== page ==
Male Models with Feminine Hairstyles
Despite the June gloom that always plagues the early days of summer, you may have noticed a few rainbows floating around the streets, perhaps accompanied by some smiley faces. That’s because June is Gay Pride Month; well actually, it is officially considered LGB&T Pride Month but is commonly referred to as the former.
In honor of this celebration of free choice and personal freedoms, artists everywhere have joined the cause to express the celebration in their own way, and not only in the United States.
F.O.D., a newly minted Israeli publication, released its first issue featuring a stunning article using only male models entitled, “What a Piece of Work is Man.” The shoot featured Israeli native men clad in various clothing materials such as leather, denim, and cotton from the waist down, revealing a stunning portrayal of their masculinity through the very obvious exposure of their chests.
To challenge cultural presumptions, however, all of the male models featured hair-dos unmistakably “female” in design and execution. Employing wigs, clips, and a lot of hairspray, the hair and make-up team behind the shoot transformed what would be considered a normal male photo shoot into a statement about current assumptions about gender roles and sexuality.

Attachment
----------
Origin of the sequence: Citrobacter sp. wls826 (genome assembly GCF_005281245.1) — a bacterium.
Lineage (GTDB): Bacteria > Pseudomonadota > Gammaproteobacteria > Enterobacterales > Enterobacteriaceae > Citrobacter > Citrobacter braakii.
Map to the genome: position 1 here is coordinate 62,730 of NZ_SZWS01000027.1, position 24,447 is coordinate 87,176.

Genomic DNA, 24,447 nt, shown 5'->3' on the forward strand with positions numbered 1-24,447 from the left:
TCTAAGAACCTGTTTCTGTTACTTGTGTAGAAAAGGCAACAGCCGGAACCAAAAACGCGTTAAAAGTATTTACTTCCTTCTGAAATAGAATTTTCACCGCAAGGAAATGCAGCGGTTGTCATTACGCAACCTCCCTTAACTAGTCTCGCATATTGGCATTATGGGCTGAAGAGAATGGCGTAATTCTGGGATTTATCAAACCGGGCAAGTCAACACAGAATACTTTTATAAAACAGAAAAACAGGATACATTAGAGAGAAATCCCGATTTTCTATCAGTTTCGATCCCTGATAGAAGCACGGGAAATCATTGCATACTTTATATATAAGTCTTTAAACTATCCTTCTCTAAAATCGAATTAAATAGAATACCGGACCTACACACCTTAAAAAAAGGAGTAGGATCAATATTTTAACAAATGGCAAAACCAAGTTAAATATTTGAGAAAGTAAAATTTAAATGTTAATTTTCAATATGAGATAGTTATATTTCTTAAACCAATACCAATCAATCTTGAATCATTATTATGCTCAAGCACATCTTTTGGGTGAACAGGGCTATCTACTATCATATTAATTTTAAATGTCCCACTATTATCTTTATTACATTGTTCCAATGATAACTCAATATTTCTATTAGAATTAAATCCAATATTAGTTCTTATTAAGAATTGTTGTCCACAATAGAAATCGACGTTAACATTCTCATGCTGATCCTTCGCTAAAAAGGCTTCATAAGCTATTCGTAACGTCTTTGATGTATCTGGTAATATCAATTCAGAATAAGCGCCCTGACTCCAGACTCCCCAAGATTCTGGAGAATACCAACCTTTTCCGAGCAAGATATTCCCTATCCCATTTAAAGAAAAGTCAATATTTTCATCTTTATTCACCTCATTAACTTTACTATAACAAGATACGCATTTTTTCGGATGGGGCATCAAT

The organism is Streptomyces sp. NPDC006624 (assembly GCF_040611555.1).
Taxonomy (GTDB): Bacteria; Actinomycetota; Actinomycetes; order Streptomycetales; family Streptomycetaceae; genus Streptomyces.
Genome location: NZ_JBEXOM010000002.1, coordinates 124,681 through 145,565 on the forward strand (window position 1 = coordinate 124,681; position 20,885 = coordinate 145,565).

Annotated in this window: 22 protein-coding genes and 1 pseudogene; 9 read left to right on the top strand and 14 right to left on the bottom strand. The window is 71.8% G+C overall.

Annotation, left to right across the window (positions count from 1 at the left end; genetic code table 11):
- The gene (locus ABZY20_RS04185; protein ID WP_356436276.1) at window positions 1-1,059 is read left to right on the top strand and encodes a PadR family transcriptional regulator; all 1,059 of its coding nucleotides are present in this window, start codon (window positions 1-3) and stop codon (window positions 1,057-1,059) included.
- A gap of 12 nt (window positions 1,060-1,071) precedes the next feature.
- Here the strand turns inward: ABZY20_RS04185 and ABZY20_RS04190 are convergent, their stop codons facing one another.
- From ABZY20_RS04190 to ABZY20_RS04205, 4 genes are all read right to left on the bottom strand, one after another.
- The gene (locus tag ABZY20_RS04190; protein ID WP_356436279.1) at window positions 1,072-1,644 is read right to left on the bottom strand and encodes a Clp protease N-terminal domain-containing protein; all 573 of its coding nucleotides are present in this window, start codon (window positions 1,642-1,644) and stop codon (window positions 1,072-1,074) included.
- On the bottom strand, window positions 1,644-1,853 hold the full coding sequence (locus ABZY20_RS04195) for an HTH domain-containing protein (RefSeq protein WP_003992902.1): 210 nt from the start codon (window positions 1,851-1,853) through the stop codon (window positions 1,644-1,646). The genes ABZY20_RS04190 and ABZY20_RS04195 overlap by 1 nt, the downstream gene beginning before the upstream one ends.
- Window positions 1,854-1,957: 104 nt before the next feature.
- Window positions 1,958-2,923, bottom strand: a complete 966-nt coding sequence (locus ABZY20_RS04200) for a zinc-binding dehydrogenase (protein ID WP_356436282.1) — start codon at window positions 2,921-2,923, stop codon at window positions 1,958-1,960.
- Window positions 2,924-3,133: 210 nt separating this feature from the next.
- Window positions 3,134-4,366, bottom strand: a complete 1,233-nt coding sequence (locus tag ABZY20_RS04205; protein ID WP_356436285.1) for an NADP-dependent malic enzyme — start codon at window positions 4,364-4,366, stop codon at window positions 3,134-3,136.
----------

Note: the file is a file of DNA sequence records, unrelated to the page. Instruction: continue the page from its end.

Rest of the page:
Contrasting the masculine material and color of black leather are the soft, coiffed bouffants that are featured on top of every man’s head, some supporting an up-do that would make Marie Antoinette blush.
In some cases, the images rely on a more natural expression instead of enforcing the statement through clothing. One example would be the bare chested young man whose full facial hair seems oddly contradictory to his pulled back hair set into an overly large bun, with a zig-zag design crowning his head.
The genius behind this shoot really exists in the cultural assumptions of male modeling, where young men are used (just like women) to sell a product based on their appearance. It is the law of marketing that relies on matching cultural assumptions to sell their product. Using that classic protocol, this team used the same formula but added the one feature that could set it apart and truly show the difference between art and popular advertising.